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Report: Evidence shows Donald Trump had no involvement in release of UCLA players’ release from China

After a detailed investigation into the UCLA Men’s Basketball shoplifting fiasco in Hangzhou, China stemming from last year, ESPN’s Arash Markazi detailed the line of events day-by-day. The article revealed LiAngelo Ball and his two other freshmen teammates had already been released and had the charges against them dropped before President Donald Trump claimed to have been involved in the matter.

According to Markazi’s line of events, he details just how Ball and teammates Cody Riley and Jalen Hill had already received their passports back and had their return flights booked before White House chief of staff John Kelly had called the players to inform them of Trump’s involvement.

Sunday Nov. 12

Donald Trump first found out about the situation, according to The New York Times, when members of his staff saw it on CNN just before Trump’s dinner with the president of China, Xi Jinping, in Beijing on Thursday. Trump would later tell reporters on Tuesday, Nov. 14, that he first heard about the situation “two days ago,” at which point he personally asked the Chinese president to look into the matter.

The White House did not respond to requests to clear up the timeline, but UCLA sources say they didn’t become aware of Trump’s involvement until Sunday when White House chief of staff John Kelly called the players to say that Trump was intervening on their behalf and that he was optimistic of a quick resolution. A Pac-12 source, who was not present for the actual call from Kelly, confirmed the UCLA sources’ description of the timeline.

“The situation was already resolved by the time we heard about Trump’s involvement,” one team source said. “That’s not to take away from the fact that he got involved, but the players already had their passports back and their flights booked to go home Tuesday night when Gen. Kelly called the players.”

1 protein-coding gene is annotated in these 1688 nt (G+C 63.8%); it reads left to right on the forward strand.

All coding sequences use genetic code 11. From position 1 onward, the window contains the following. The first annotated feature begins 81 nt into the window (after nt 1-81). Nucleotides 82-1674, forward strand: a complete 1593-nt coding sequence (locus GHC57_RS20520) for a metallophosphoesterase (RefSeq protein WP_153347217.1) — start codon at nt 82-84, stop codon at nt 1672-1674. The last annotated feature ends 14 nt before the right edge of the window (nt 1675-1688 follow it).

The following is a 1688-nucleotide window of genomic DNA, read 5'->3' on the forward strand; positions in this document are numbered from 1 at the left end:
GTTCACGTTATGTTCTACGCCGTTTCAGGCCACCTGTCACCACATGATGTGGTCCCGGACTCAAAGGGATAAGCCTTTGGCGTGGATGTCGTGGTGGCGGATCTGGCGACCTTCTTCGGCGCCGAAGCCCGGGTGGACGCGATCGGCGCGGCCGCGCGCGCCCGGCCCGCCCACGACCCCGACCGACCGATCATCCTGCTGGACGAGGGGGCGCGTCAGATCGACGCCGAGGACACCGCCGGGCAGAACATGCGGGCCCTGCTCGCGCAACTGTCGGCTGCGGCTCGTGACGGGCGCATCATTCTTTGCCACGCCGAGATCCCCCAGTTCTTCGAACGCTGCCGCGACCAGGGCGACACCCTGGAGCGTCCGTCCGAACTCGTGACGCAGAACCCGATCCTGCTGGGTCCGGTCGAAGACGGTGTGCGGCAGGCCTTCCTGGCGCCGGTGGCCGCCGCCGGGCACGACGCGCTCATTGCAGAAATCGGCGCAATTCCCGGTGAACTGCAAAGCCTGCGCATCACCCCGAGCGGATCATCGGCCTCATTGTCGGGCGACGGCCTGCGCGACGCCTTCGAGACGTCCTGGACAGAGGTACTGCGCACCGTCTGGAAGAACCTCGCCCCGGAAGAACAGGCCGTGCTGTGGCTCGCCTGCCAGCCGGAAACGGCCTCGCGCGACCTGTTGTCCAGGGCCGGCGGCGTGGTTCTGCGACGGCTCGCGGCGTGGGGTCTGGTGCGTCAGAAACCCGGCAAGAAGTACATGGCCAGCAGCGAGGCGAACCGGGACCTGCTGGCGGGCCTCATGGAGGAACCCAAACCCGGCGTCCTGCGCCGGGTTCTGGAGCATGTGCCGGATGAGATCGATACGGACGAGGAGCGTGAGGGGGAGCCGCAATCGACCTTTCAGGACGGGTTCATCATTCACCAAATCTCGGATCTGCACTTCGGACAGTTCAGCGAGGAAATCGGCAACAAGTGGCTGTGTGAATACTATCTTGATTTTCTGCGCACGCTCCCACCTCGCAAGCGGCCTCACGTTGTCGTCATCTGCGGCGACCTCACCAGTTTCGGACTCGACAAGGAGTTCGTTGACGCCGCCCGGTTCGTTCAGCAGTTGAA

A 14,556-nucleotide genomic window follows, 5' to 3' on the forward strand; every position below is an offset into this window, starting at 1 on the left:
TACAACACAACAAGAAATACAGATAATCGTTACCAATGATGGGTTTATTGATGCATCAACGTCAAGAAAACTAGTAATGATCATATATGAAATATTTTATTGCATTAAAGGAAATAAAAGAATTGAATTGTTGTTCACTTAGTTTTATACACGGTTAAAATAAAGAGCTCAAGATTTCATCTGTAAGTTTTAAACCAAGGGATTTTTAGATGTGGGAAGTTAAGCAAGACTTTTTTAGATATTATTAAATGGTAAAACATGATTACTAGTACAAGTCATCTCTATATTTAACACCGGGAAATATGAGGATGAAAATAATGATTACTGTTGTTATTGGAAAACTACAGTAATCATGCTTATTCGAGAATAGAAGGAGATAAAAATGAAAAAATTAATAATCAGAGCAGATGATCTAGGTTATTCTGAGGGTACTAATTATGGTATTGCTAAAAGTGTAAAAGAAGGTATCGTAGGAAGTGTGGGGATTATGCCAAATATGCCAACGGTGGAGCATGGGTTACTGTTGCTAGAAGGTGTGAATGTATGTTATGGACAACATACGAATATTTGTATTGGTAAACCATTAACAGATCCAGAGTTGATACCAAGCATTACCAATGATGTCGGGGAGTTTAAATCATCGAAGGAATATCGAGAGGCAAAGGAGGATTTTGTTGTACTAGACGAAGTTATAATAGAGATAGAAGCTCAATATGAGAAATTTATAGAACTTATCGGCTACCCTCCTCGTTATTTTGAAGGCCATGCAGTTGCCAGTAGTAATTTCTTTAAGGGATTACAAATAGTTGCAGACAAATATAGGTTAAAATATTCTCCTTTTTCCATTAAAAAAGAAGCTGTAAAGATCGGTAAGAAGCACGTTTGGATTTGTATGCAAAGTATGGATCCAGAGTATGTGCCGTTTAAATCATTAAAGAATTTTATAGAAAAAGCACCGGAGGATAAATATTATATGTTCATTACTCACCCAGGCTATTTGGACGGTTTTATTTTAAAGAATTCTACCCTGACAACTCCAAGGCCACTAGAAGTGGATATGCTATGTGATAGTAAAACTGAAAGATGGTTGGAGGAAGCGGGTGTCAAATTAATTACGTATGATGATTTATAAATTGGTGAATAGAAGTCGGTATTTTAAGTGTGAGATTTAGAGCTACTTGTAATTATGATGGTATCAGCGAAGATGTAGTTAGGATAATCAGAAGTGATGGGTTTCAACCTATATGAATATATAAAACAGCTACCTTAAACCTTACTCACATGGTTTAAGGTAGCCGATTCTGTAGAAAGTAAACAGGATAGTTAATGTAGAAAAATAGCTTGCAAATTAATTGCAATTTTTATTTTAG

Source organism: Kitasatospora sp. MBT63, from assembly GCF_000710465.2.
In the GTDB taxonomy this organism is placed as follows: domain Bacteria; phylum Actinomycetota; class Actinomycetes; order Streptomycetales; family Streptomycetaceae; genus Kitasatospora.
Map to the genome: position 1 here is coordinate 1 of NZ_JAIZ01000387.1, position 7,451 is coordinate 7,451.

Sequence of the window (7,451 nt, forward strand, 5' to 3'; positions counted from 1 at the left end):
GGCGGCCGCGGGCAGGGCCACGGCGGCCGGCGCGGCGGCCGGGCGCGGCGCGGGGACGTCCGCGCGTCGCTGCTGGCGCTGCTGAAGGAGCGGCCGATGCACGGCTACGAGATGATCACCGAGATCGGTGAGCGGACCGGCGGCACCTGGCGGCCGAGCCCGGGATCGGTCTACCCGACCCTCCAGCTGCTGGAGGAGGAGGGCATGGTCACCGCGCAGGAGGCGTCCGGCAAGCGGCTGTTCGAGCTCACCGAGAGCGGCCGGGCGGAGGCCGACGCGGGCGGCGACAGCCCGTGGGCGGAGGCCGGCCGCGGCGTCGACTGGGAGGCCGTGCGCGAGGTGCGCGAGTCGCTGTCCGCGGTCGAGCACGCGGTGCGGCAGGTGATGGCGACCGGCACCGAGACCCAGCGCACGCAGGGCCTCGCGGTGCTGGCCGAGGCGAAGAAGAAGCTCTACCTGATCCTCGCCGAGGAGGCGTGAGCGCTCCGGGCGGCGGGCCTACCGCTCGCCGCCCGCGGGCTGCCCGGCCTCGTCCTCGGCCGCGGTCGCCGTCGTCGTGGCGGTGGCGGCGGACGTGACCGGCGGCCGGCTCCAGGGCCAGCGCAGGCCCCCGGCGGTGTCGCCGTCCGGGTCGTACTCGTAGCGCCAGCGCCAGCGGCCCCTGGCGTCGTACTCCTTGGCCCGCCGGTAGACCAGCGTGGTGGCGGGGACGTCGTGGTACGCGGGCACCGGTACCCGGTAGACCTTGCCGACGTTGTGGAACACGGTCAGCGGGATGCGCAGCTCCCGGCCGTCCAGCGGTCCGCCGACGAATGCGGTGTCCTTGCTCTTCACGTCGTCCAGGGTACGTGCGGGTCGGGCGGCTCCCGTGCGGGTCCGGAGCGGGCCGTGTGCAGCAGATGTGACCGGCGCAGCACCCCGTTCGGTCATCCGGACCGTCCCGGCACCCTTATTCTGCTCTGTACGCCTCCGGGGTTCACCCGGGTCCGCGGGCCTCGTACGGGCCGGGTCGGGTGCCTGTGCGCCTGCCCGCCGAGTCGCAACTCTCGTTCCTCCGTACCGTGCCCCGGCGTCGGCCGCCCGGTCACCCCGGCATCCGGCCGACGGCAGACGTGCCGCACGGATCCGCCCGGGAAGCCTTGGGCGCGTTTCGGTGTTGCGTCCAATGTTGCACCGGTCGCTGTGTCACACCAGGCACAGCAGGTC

LiAngelo Ball

Gary A. Vasquez/USA TODAY Sports

Trump had publicized the matter in his own Twitter account, calling the kids ungrateful and saying the three of them were lucky he had intervened, or else they could have been jailed for up to a decade.

He later went as far as to say that shoplifting could have landed them 5-10 years of jail, when in reality, according to an excerpt from Tim Bontemps and David Nakamura of The Washington Post, the athletes were highly unlikely to merit any jail time at all.

“While stealing goods worth more than 2,500 yuan ($380) is supposed to merit jail time — and stealing goods worth between 7,000 and 10,000 yuan ($1,050 and $1,510) could bring between two and three years in jail — the site says the fact the players are teenagers could reduce the severity of the punishment, as could their cooperation to try to make the situation right. Doing so could include admitting wrongdoing, as well as providing compensation for the stolen goods.”


Each of the players thanked Trump for his help the day after they arrived in Los Angeles, as Trump had grown impatient waiting for a broadcasted “thank you” for his intervention.

Despite this, Trump went on to call LiAngelo’s father, LaVar Ball an “ungrateful fool” after he said in a CNN interview that his family didn’t owe him anything, claiming the situation had been resolved even before Trump claimed to intervene.

According to Markazi’s in-depth report, LaVar was right all along.